County Water Users Soon To Receive Softened Water


WARREN COUNTY, OH -- Warren County is blessed with some great water sources. Both the Little Miami and the Great Miami Rivers flow through the county, while the northwestern corner sits on the Great Miami Aquifer.

However, the water found in the Great Miami Valley is also known for its hardness.

The United States Geological Survey, a science bureau within the United States Department of the Interior, explains it best…“The simple definition of water hardness is the amount of dissolved calcium and magnesium in the water. Hard water is high in dissolved minerals, largely calcium and magnesium.”

While hard water is not harmful to drink, it does cause concern to homeowners since hard water can damage water pipes and household appliances because of the deposit build up from Calcium carbonate. This build up can reduce the longevity of appliances, such as dishwashers, coffee makers, washers, refrigerator water-lines and other devices that water runs through. This deposit build up can even alter the taste of such things like ice, water or coffee that come from these appliances.

Calcium and lime deposits caused from hard water.

To help soften the water hardness in the area, the county has recently upgraded both the Franklin Area Water System and the Richard A. Renneker Water System at a combined cost of approximately $37 million.

The Franklin Area Water System serves approximately 13,500 customers and cost $15.1 million for the construction expansion, while the Richard A. Renneker Water System serves approximately 14,200 customers and cost about $22.3 million for its construction.

These expansions included the installation of nanofiltration (NF) membranes that remove small molecules and polyvalent ions which include the calcium and magnesium ions that are the main components of water hardness.

A small concentration of Fluoride will still be added to the finished water as recommended by the Ohio Department of Health.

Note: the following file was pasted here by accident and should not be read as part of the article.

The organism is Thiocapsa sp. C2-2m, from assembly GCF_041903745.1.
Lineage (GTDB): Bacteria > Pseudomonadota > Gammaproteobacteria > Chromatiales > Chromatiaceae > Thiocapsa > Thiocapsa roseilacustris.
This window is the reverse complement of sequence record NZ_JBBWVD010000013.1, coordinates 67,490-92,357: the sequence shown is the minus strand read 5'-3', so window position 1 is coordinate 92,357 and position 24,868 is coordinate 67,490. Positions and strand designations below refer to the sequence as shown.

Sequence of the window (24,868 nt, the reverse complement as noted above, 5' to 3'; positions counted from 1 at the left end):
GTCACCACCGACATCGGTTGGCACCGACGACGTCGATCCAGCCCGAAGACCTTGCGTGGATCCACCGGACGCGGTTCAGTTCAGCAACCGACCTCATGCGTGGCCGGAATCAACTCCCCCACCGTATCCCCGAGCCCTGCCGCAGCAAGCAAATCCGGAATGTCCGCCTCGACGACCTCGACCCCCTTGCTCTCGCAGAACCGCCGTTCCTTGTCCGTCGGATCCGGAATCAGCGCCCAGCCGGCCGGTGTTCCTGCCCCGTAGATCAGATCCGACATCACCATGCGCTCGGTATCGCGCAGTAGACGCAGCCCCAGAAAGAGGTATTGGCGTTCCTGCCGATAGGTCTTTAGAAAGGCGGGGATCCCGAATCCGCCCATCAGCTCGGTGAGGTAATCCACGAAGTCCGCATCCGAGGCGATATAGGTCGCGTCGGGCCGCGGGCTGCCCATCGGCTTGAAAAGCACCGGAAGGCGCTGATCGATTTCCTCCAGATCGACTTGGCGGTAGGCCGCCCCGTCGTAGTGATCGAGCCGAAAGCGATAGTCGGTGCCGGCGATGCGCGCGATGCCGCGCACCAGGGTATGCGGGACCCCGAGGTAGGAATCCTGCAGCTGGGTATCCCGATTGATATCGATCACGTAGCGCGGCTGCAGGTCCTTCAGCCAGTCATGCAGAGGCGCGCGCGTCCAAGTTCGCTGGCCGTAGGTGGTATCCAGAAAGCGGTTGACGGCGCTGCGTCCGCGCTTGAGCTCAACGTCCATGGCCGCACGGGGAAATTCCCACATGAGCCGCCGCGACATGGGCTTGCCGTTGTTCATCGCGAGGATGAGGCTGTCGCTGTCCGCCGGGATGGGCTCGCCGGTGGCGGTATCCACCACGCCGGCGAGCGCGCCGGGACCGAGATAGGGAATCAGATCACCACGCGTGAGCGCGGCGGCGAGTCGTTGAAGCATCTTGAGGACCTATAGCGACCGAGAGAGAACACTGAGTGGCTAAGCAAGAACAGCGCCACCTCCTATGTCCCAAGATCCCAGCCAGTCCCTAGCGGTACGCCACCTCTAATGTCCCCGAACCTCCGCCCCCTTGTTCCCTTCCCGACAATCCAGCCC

County water users who use the Franklin area Water System will be able to see their water hardness down to 8 grains, which is the recommended hardness for potable water, by March of 2022. The Richard A Renneker Water System users will see their water hardness down to 8 grains by October of 2022.

Customers who have private water softeners should lower their settings to prevent over softening Chris Brausch from Warren County’s Water Works recommended.

“Residents may want to even by-pass their softners for a while to see if they need it,” he said, adding that if they see they don’t need it, they may want to eventually disconnect it all together.

If you pay the county for your water usage, you are a county water user. If you pay a city for your water, this does not apply to you. Also, if you do not pay any entity for water because you are on a private well, this does not apply to you. It is only for residents who get serviced by county water.

How to tell hardness of water according to USGS from

  •  0 – 60 milligrams per liter (0 – 3.5 GPG) — the water is considered soft.  
  • 61 to 120 milligrams per liter (3.5 – 7 GPG) — the water is considered moderately hard water.
  • 121 to 180 milligrams per liter (7 – 10.5 GPG) — the water is considered hard water.
  • 181 milligrams per liter and above (10.5 GPG +)  — the water is considered very hard water.

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